Introducing Brooke Fallon–2019 Buckley Award Winner
America’s Future Foundation is excited to introduce the second of five 2019 Buckley Award winners: Brooke Fallon. Brooke has made a significant impact in the effort to reduce burdensome occupational licensing requirements and improve the livelihoods of Americans across the country. Through her work at the Institute for Justice, she has taught activists, entrepreneurs, and property owners how to make their voices heard against the threat of government overreach.
Her nominator summarizes her impact best when he writes, “[Brooke] led occupational licensing reform initiatives across the country this past year, criss-crossing the states to develop authentic grassroots communities around removing barriers to work. Most notably, Brooke was a leader in New Jersey where cosmetology licenses for hair braiders were restructured to move from 1200 hours to 40 hours and all fines were waived.”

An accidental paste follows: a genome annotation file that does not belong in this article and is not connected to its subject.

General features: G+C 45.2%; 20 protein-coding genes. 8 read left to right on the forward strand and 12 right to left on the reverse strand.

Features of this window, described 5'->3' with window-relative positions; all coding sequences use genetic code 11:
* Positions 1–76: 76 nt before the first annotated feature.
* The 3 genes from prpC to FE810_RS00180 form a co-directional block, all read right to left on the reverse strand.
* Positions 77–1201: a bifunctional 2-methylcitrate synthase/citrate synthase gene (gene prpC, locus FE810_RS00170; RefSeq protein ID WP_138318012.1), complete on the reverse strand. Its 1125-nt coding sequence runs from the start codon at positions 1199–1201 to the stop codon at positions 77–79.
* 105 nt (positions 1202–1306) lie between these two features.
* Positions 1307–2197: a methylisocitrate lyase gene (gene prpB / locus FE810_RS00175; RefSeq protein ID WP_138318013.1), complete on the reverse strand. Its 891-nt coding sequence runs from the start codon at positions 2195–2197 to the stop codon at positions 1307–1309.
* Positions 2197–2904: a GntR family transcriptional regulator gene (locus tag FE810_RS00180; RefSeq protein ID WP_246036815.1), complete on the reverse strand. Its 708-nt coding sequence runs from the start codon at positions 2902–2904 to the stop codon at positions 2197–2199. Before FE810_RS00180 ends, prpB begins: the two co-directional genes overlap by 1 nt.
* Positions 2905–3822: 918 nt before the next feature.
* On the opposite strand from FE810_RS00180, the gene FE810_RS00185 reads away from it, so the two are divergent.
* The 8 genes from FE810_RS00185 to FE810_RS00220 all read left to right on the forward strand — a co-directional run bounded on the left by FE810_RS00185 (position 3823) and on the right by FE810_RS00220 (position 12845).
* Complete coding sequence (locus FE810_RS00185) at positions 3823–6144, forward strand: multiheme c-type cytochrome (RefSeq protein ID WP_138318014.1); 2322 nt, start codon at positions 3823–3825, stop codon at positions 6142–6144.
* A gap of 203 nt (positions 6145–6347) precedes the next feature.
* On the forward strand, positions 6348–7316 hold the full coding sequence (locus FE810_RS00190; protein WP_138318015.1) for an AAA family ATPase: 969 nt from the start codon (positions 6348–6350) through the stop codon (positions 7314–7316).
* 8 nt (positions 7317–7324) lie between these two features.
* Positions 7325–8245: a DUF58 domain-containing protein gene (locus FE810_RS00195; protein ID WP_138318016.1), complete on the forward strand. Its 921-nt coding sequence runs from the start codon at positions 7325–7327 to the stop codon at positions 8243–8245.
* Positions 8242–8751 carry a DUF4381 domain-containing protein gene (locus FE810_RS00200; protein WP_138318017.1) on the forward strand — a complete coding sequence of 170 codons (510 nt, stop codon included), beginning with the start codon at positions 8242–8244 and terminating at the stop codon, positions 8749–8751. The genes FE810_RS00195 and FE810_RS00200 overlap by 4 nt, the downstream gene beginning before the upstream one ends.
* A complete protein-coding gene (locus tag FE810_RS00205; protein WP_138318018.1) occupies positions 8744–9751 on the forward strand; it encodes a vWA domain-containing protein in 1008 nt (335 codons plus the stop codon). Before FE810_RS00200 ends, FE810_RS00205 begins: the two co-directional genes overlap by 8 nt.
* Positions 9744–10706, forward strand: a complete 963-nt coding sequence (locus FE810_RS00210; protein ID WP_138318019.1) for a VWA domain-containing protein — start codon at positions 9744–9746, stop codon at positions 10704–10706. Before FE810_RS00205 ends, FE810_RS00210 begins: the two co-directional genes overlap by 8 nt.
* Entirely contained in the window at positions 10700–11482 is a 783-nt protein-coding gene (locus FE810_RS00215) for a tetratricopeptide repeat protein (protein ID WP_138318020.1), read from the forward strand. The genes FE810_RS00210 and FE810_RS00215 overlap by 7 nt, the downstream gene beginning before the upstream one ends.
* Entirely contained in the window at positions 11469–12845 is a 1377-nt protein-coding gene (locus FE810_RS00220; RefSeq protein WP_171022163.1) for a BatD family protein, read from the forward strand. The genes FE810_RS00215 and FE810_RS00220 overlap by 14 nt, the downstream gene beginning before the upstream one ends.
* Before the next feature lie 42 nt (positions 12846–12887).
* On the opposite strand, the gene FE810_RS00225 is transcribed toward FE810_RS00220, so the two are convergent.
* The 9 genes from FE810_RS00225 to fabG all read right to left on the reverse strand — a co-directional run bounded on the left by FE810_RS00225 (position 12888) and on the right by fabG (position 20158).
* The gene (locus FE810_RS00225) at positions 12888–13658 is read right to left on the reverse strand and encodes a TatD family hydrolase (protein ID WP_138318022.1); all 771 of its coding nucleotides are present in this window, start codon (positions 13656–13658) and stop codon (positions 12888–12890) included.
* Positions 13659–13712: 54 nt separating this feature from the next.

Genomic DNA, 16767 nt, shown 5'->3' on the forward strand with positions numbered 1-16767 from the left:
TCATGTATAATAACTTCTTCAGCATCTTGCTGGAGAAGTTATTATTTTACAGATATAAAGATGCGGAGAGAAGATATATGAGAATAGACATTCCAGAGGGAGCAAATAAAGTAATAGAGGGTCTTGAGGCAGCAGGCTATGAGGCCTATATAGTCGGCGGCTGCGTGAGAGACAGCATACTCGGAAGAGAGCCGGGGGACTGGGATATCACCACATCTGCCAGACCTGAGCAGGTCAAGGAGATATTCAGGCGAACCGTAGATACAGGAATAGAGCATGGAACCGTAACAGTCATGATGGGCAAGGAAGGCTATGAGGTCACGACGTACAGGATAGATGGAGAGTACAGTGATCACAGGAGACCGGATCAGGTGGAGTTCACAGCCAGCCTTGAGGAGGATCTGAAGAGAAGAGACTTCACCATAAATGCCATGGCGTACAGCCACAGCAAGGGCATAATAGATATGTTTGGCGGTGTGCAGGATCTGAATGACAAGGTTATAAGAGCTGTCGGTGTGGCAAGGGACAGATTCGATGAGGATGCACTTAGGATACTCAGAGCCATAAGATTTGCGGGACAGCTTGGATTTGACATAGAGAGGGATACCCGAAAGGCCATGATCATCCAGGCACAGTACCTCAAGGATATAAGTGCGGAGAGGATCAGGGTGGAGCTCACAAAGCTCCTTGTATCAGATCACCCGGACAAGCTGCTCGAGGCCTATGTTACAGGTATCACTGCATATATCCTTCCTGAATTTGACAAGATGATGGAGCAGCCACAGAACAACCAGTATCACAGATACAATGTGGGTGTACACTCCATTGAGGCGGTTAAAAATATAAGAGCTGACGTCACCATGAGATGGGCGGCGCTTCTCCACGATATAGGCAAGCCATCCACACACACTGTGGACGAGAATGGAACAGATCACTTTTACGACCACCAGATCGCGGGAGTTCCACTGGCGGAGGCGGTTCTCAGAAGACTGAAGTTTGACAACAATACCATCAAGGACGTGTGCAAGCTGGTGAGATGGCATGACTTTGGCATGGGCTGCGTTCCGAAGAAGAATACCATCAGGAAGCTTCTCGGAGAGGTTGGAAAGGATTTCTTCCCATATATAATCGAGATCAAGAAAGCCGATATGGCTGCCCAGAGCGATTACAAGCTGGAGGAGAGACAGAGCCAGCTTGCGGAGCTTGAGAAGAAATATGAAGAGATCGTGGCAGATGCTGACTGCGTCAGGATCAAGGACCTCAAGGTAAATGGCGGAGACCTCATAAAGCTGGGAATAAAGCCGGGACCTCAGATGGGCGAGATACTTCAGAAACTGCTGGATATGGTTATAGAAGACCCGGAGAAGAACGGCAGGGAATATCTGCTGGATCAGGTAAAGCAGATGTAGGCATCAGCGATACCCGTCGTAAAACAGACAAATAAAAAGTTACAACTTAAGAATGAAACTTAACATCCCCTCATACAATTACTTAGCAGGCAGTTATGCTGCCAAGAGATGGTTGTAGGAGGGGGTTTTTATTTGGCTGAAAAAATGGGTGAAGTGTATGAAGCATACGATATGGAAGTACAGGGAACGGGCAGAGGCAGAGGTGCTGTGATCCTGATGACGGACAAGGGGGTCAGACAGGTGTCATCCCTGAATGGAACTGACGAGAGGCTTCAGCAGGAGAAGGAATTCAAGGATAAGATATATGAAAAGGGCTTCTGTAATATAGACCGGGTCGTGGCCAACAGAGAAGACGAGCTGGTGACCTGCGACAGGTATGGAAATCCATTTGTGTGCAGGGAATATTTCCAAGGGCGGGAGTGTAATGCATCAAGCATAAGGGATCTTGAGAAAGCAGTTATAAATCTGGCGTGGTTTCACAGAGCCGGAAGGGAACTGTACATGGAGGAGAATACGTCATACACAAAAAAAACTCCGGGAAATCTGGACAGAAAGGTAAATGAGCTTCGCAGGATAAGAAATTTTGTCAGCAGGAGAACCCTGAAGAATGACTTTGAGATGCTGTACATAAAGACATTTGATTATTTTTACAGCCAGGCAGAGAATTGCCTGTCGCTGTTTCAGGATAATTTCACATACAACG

Celebrate with Brooke at the Annual Gala and Buckley Awards on Thursday, May 23, at 7:00 pm at Nationals Park in Washington, DC. Purchase your tickets here.
Brooke also spent time in Puerto Rico last year following Hurricane Maria protecting residents from eminent domain and property rights violations.
Because of her successful leadership to remove barriers to honest work and protect individual liberty, Brooke has earned an award for “leading a significant grassroots initiative.”
Get to know Brooke!
What moment or opportunity in your life do you believe played the largest part in getting you to where you are today?